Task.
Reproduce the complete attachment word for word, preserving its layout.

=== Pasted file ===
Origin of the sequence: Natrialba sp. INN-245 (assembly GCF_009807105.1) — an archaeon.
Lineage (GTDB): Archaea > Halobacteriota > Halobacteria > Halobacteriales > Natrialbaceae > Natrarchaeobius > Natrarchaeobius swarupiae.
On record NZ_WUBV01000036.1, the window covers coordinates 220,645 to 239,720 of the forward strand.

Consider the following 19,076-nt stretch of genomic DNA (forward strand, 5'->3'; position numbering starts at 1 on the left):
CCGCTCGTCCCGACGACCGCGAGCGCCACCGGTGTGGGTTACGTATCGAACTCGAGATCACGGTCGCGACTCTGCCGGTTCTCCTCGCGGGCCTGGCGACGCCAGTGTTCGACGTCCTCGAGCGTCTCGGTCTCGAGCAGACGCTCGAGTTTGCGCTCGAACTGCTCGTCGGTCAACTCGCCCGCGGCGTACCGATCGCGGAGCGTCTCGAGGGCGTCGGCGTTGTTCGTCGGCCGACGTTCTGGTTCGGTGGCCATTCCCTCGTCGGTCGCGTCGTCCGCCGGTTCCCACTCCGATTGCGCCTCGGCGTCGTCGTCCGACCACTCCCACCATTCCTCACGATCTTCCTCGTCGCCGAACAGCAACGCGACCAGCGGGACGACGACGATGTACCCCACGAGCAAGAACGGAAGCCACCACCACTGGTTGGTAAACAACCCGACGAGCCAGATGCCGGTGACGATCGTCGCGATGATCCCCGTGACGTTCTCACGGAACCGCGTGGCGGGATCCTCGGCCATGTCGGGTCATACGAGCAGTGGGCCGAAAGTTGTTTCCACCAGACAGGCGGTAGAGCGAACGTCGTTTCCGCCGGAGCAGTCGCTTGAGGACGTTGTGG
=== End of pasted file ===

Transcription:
Origin of the sequence: Natrialba sp. INN-245 (assembly GCF_009807105.1) — an archaeon.
Lineage (GTDB): Archaea > Halobacteriota > Halobacteria > Halobacteriales > Natrialbaceae > Natrarchaeobius > Natrarchaeobius swarupiae.
On record NZ_WUBV01000036.1, the window covers coordinates 220,645 to 239,720 of the forward strand.

Consider the following 19,076-nt stretch of genomic DNA (forward strand, 5'->3'; position numbering starts at 1 on the left):
CCGCTCGTCCCGACGACCGCGAGCGCCACCGGTGTGGGTTACGTATCGAACTCGAGATCACGGTCGCGACTCTGCCGGTTCTCCTCGCGGGCCTGGCGACGCCAGTGTTCGACGTCCTCGAGCGTCTCGGTCTCGAGCAGACGCTCGAGTTTGCGCTCGAACTGCTCGTCGGTCAACTCGCCCGCGGCGTACCGATCGCGGAGCGTCTCGAGGGCGTCGGCGTTGTTCGTCGGCCGACGTTCTGGTTCGGTGGCCATTCCCTCGTCGGTCGCGTCGTCCGCCGGTTCCCACTCCGATTGCGCCTCGGCGTCGTCGTCCGACCACTCCCACCATTCCTCACGATCTTCCTCGTCGCCGAACAGCAACGCGACCAGCGGGACGACGACGATGTACCCCACGAGCAAGAACGGAAGCCACCACCACTGGTTGGTAAACAACCCGACGAGCCAGATGCCGGTGACGATCGTCGCGATGATCCCCGTGACGTTCTCACGGAACCGCGTGGCGGGATCCTCGGCCATGTCGGGTCATACGAGCAGTGGGCCGAAAGTTGTTTCCACCAGACAGGCGGTAGAGCGAACGTCGTTTCCGCCGGAGCAGTCGCTTGAGGACGTTGTGG